Sentinel provides execution traces to better understand the execution of a policy.

When using the Sentinel CLI, traces are shown on policy failure during apply or test, or when the -trace flag is explicitly specified. For Sentinel-enabled applications, traces are optional and may require special configuration to enable. Most Sentinel-enabled applications log traces on failure.

Analyzing a Trace

To show traces, let's use the example policy below with the CLI:

is_weekday = rule { day not in ["saturday", "sunday"] }
is_open_hours = rule { hour > 8 and hour < 17 }
main = rule { is_open_hours and is_weekday }

Let's cause the policy to fail so the trace is more interesting. If you're on a terminal that supports it, the trace output will be colored so you can more clearly see passes, failures, and rules.

$ sentinel apply -global 'day=sunday' -global 'hour=14' policy.sentinel

FALSE - policy.sentinel:6:1 - Rule "main"
  TRUE - policy.sentinel:6:15 - is_open_hours
    TRUE - policy.sentinel:5:24 - hour > 8 and hour < 17
      TRUE - policy.sentinel:5:24 - hour > 8
      TRUE - policy.sentinel:5:37 - hour < 17
  FALSE - policy.sentinel:6:33 - is_weekday
    FALSE - policy.sentinel:4:21 - day not in ["saturday", "sunday"]

TRUE - policy.sentinel:5:1 - Rule "is_open_hours"
  TRUE - policy.sentinel:5:24 - hour > 8
  TRUE - policy.sentinel:5:37 - hour < 17

FALSE - policy.sentinel:4:1 - Rule "is_weekday"

The least-nested values are all rules. It begins with the value of that rule (TRUE or FALSE) followed by the location and name of the rule. Notice that the main rule is false, the is_open_hours rule is true, and the is_weekday rule is false.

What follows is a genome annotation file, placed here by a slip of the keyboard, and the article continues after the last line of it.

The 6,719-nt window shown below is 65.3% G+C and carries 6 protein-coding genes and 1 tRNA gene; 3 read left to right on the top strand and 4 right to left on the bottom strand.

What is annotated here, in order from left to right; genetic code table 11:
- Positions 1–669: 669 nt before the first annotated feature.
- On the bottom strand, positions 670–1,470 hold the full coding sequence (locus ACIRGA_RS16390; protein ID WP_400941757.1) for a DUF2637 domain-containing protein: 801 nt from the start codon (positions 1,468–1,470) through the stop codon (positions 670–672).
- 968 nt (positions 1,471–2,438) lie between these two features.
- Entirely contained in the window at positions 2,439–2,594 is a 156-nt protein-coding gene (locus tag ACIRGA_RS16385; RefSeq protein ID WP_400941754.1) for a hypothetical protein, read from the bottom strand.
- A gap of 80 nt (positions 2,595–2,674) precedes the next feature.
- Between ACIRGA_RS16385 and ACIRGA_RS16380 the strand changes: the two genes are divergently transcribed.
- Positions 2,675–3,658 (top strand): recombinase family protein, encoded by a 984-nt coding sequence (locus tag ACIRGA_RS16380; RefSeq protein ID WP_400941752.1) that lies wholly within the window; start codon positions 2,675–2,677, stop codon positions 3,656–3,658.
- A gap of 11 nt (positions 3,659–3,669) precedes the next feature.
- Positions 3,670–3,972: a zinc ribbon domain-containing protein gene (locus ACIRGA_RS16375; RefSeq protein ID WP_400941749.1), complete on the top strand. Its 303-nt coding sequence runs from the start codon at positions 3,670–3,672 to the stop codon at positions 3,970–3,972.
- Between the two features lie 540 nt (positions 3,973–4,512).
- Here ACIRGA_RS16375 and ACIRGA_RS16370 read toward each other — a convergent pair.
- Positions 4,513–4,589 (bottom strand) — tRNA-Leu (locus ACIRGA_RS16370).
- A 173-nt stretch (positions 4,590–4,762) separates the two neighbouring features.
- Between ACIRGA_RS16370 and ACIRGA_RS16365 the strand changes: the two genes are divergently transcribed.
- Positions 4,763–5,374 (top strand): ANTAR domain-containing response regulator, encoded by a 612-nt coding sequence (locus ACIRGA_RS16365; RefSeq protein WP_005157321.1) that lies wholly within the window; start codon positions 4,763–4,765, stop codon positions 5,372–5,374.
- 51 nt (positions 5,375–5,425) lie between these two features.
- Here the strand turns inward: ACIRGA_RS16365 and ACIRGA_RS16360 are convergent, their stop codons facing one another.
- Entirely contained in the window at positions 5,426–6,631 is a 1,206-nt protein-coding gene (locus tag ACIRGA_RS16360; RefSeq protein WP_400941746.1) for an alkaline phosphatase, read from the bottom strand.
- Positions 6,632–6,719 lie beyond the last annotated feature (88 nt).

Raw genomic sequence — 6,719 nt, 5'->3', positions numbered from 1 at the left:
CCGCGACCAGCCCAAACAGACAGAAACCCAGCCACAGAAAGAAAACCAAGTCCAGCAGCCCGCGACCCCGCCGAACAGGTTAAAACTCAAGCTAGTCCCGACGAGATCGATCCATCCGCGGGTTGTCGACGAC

We know that main requires both is_open_hours and is_weekday to be true, so based on the trace, we can tell that main failed because is_weekday was false. We can then go to the definition of is_weekday in the source and determine the logical failure.

The trace also breaks down more complex logical expressions. Notice that is_open_hours is split into the two sides of the and, but is_weekday has no values under it. Because is_weekday is itself a single boolean expression, the failure isn't repeated. But for is_open_hours, you can also see the result of each side of the boolean expression.

Missing Rules or Expressions

The Sentinel runtime sometimes optimizes away executions completely. This can result in a trace being incomplete. If you don't see a rule or boolean expression within the trace, it means the runtime didn't execute it at all.

Consider the example policy:

main = rule { 42 > 40 or 10 < 5 }

If we run it with trace:

$ sentinel apply -trace policy.sentinel
TRUE - policy.sentinel:1:1 - Rule "main"
  TRUE - policy.sentinel:1:15 - 42 > 40

Notice that the expression 10 < 5 is not present in the trace. Since 42 > 40 is true, the entire or can be short-circuited and the result is known to be true. Remaining parts of the expression are not executed and are therefore not present in the trace.